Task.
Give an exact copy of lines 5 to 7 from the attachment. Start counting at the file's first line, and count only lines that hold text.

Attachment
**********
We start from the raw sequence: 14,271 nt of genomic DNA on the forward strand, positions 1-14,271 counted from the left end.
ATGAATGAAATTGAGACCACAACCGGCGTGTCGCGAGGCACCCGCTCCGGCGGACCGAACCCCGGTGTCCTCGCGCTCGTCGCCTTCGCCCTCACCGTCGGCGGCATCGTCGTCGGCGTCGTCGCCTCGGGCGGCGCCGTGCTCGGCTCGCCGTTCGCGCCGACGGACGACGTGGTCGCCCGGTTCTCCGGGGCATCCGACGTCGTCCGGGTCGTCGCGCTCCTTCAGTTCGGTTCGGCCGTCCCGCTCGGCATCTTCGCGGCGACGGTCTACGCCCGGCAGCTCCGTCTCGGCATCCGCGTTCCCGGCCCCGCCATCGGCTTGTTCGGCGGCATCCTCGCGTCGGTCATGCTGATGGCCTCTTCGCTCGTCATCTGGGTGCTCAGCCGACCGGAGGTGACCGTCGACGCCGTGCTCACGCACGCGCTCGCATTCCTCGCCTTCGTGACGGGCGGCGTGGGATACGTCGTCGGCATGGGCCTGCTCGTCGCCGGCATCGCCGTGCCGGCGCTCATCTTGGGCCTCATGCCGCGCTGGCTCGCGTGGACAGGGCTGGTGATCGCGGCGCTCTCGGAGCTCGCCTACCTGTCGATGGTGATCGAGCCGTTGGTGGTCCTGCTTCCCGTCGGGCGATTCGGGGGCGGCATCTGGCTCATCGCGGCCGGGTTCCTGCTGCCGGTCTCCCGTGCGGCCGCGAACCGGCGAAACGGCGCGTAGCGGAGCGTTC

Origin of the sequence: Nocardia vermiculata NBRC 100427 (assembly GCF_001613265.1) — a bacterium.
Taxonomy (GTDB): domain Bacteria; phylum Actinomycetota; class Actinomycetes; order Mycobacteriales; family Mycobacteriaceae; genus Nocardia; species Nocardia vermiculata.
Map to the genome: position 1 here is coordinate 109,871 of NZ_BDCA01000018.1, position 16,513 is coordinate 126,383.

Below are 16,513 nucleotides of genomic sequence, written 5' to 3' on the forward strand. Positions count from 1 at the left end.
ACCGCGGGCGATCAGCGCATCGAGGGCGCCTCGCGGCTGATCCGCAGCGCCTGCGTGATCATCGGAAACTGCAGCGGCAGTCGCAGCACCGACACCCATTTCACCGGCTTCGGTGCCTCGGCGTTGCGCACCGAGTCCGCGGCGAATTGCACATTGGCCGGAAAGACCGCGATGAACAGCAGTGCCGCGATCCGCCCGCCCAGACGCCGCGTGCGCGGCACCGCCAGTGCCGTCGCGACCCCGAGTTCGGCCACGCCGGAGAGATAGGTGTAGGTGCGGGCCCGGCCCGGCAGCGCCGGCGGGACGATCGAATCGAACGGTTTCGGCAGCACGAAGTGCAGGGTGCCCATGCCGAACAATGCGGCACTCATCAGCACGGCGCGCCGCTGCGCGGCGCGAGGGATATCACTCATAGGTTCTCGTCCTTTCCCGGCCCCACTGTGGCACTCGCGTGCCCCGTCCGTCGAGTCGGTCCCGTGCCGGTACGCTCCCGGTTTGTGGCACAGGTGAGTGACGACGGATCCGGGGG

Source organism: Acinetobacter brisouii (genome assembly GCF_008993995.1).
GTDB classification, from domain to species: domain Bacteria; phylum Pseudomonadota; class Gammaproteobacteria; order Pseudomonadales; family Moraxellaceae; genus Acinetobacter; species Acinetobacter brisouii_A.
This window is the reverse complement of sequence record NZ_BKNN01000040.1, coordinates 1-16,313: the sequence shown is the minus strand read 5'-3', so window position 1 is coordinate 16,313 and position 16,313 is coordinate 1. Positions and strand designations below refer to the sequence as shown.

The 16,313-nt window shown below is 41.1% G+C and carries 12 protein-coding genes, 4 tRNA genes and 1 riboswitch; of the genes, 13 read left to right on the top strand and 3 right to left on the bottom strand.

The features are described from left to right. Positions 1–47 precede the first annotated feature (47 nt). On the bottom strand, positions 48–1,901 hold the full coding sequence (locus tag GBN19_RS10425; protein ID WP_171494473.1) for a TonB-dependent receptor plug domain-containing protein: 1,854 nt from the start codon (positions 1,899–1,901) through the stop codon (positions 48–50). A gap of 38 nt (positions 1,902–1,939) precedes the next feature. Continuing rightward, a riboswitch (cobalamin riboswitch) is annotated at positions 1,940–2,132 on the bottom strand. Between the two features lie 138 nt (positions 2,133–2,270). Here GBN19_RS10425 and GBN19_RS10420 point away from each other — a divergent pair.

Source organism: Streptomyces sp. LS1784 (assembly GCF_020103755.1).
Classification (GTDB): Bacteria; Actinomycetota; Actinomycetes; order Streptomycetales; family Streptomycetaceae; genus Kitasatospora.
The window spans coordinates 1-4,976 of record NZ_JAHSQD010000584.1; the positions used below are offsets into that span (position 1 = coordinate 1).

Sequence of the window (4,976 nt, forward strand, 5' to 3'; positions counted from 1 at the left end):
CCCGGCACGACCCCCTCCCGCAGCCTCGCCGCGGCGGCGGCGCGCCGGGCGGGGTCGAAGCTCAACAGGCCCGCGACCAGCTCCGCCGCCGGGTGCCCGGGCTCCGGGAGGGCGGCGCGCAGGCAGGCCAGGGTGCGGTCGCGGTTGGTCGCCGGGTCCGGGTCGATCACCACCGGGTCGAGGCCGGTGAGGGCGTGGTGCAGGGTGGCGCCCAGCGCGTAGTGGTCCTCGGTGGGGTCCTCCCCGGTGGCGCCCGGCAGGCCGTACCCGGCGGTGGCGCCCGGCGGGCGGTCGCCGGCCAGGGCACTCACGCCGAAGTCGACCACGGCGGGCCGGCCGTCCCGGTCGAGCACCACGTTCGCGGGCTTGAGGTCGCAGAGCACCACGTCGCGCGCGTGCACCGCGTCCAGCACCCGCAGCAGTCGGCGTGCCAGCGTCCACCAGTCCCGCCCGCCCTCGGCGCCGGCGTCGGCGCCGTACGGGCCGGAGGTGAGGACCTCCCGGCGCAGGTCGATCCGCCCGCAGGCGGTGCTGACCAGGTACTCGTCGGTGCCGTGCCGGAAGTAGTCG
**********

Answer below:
Map to the genome: position 1 here is coordinate 109,871 of NZ_BDCA01000018.1, position 16,513 is coordinate 126,383.

Below are 16,513 nucleotides of genomic sequence, written 5' to 3' on the forward strand. Positions count from 1 at the left end.
ACCGCGGGCGATCAGCGCATCGAGGGCGCCTCGCGGCTGATCCGCAGCGCCTGCGTGATCATCGGAAACTGCAGCGGCAGTCGCAGCACCGACACCCATTTCACCGGCTTCGGTGCCTCGGCGTTGCGCACCGAGTCCGCGGCGAATTGCACATTGGCCGGAAAGACCGCGATGAACAGCAGTGCCGCGATCCGCCCGCCCAGACGCCGCGTGCGCGGCACCGCCAGTGCCGTCGCGACCCCGAGTTCGGCCACGCCGGAGAGATAGGTGTAGGTGCGGGCCCGGCCCGGCAGCGCCGGCGGGACGATCGAATCGAACGGTTTCGGCAGCACGAAGTGCAGGGTGCCCATGCCGAACAATGCGGCACTCATCAGCACGGCGCGCCGCTGCGCGGCGCGAGGGATATCACTCATAGGTTCTCGTCCTTTCCCGGCCCCACTGTGGCACTCGCGTGCCCCGTCCGTCGAGTCGGTCCCGTGCCGGTACGCTCCCGGTTTGTGGCACAGGTGAGTGACGACGGATCCGGGGG